Restoring Victims and Communities
What do the following news stories have in common? The Bernard Madoff Ponzi scheme responsible for the biggest corporate securities fraud in history, the Austrian rape and murder case of Josef Fritzi whose daughter was enslaved for 24 years, and the Irish Republican Army shooting two British soldiers and injuring four others in March 2009, breaking the peace outside Belfast?
The answer is that we will probably never know what steps have been taken to provide a form of reparation to the victims or their families, in ways that allow them to live their lives in peace. Victims-driven restorative justice is happening all around the globe. It is challenging the traditional criminal justice system by providing a new vision for systemic justice reform. The crime victims and those who recognize their unmet needs are the ones who are increasingly leading the effort to make this transition. However, despite thorough evidence and numerous restorative justice evaluations, the victims’ appeals for restoration are rarely heard.
There is mounting pressure on governments worldwide to respond to crime by doing more than just incarcerating offenders for long periods of time. This is partly due to the ever increasing cost of retributive approaches to crime, but in recent years crime victims have also been adding their voices to advocate new ways of responding to crime that directly involve them and their families. According to a number of international studies, victims are saying that they are unsatisfied with the traditional criminal justice system and they are asking for restorative justice1.
Victims-driven restorative justice is built on the premise that an offender needs to see the direct impact that his crime had on his victim and on the community, and should be given the opportunity to make amends and seek to provide a form of reparation to those he injured. Through the voluntary participation of both the victim and the offender engaged in an honest and constructive dialogue (i.e. mediation, family group conferencing, circles, etc.) facilitated by trained professionals, the participants benefit from the information exchange. Advocates of restorative justice argue that it isn’t enough to just “process” offenders in ways that emphasize only the fact that their crime is a crime against the state. Instead, victims are seeking ways to heal while arguing that direct offender accountability will increase the chance that offenders will change their conduct after being released from prison or jail. With the participation of victims in such projects, the victims’ satisfaction with the criminal justice system increases.
Some of these justice projects deserving a close examination include the following: 1) the Sycamore Tree Project, a project of Prison Fellowship International (PFI), an intensive in-prison victim-offender program using surrogates tested in 23 countries since its first pilot programme in Texas in 1998; 2) London Against Gun and Knife Crime, a community-based project of Race on the Agenda (ROTA), a programme to reduce violent juvenile crime by addressing issues related to crime and the injuring of victims; 3) Bridges to Life (BTL) based in Texas, an in-prison victim-offender restorative justice project replicated throughout the state of Texas created by a victim of violent crime, an outgrowth of the Sycamore Tree Project, and 4) the Gacaca court in Rwanda, an indigenous community-based justice effort in response to the 1994 genocide involving huge numbers of victims and their families urging offender accountability to fulfil their need for healing and sometimes for reconciliation too.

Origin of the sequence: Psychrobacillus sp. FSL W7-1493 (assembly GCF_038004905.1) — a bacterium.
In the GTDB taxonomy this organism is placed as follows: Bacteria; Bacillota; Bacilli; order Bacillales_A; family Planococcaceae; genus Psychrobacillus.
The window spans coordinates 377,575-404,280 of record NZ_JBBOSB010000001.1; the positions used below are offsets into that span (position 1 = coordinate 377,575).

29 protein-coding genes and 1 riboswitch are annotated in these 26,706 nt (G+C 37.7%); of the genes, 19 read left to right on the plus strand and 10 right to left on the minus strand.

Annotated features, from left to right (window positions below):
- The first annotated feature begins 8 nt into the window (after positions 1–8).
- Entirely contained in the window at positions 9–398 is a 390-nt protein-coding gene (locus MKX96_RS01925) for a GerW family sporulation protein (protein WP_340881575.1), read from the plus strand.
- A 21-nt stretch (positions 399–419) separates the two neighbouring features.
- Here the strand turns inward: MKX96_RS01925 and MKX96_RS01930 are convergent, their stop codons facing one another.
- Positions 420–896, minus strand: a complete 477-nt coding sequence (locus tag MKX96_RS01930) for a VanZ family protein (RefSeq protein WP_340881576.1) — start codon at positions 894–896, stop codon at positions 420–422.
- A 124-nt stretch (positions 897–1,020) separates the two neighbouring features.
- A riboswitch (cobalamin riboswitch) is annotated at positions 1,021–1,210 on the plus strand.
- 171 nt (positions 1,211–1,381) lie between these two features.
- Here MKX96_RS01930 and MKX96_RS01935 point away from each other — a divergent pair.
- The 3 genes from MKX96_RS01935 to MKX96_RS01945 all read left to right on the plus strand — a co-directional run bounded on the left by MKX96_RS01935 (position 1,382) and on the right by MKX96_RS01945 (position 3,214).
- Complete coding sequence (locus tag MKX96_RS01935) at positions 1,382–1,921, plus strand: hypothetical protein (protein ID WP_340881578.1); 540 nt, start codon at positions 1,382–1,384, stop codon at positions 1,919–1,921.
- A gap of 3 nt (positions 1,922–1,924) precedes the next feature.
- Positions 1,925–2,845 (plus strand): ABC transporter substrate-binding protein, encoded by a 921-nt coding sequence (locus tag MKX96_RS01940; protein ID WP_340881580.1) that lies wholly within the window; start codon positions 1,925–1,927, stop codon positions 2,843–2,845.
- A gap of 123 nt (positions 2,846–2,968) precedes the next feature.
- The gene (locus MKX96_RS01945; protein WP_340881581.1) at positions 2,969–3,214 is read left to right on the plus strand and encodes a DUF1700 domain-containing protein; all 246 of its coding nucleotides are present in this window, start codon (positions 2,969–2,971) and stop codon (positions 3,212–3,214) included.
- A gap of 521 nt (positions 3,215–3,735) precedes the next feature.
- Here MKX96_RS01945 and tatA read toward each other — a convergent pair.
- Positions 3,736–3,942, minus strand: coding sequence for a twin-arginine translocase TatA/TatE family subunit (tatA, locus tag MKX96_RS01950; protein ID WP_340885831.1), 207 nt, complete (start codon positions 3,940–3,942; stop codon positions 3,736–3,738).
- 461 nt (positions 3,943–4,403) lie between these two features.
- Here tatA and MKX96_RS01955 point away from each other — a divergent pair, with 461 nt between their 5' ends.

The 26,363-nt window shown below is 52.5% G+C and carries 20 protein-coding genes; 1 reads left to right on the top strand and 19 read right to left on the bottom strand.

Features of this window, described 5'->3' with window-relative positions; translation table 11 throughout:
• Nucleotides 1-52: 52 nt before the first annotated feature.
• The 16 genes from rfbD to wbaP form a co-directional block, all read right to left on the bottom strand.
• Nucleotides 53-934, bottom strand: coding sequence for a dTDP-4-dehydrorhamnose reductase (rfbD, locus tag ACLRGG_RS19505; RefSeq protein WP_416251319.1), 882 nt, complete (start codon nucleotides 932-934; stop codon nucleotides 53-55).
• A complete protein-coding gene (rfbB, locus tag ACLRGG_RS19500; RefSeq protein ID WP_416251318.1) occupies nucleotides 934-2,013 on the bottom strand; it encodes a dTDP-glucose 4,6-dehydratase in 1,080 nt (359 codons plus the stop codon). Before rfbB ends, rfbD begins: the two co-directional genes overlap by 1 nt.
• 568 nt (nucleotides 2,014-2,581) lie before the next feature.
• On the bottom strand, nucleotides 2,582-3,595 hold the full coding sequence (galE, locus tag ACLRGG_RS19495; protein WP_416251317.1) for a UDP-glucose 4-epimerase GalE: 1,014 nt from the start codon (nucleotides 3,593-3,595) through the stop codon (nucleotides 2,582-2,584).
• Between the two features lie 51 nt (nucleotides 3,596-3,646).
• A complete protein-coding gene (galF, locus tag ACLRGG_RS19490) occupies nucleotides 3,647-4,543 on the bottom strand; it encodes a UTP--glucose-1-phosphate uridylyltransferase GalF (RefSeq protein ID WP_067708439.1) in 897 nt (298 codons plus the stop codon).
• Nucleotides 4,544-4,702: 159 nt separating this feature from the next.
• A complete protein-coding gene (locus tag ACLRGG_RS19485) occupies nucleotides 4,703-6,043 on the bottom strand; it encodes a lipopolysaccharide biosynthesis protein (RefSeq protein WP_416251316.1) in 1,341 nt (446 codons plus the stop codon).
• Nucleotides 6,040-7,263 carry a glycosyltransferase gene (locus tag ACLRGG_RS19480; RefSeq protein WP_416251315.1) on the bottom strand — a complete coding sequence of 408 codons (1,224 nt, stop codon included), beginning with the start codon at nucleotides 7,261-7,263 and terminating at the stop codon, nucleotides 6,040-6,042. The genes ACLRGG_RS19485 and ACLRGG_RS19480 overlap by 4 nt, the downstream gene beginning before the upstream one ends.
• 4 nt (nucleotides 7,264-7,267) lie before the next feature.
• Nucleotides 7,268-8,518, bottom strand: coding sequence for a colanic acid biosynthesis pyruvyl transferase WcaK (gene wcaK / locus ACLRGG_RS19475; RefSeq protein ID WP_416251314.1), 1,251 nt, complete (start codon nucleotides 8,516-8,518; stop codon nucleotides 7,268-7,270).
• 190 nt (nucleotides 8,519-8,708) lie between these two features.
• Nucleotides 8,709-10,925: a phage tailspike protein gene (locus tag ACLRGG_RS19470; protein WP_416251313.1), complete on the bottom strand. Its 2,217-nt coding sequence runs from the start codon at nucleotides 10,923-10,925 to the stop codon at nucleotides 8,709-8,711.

These examples are just a few of the cutting edge projects in operation worldwide using restorative justice as the basis for justice reform and underscoring the need to involve crime victims. Along with a number of other projects, they have been the centre of government, academic and other independent evaluation and research2, and have generated some of the richest and most thorough data ever produced within the criminal justice field. However, restorative justice still has to be mainstreamed.
For instance, following the Ninth United Nations Congress, the formation of the “Working Party on Restorative Justice” brought together a panel of international experts under the auspices of the Alliance of Non-governmental Organizations on Crime Prevention and Criminal Justice. This Alliance collected the evidence that gave a high profile to restorative justice, earning it a place on the agenda of the Tenth United Nations Congress on the Prevention of Crime and the Treatment of Offenders held in 2000. Their findings, along with submissions from several governments, have led to the drafting of Resolution 1999/26 outlining the basic principles on the use of restorative justice and asking member states to introduce them into their criminal justice systems. This is now formally known as Resolution E/CN.15/2002/L.2 “Basic Principles on the use of Restorative Justice programmes in criminal matters”.
The United Nation Resolution is only one of many international documents that call for the use of restorative justice; yet many national governments are refusing to mainstream its practices. As evidence continues to be collected, additional work must be carried out at the legislative and public policy level, while increasing awareness of victims-driven restorative justice among the public, decision makers and donors. But it is clear that a powerful new constituency of support is emerging globally: victims of crime.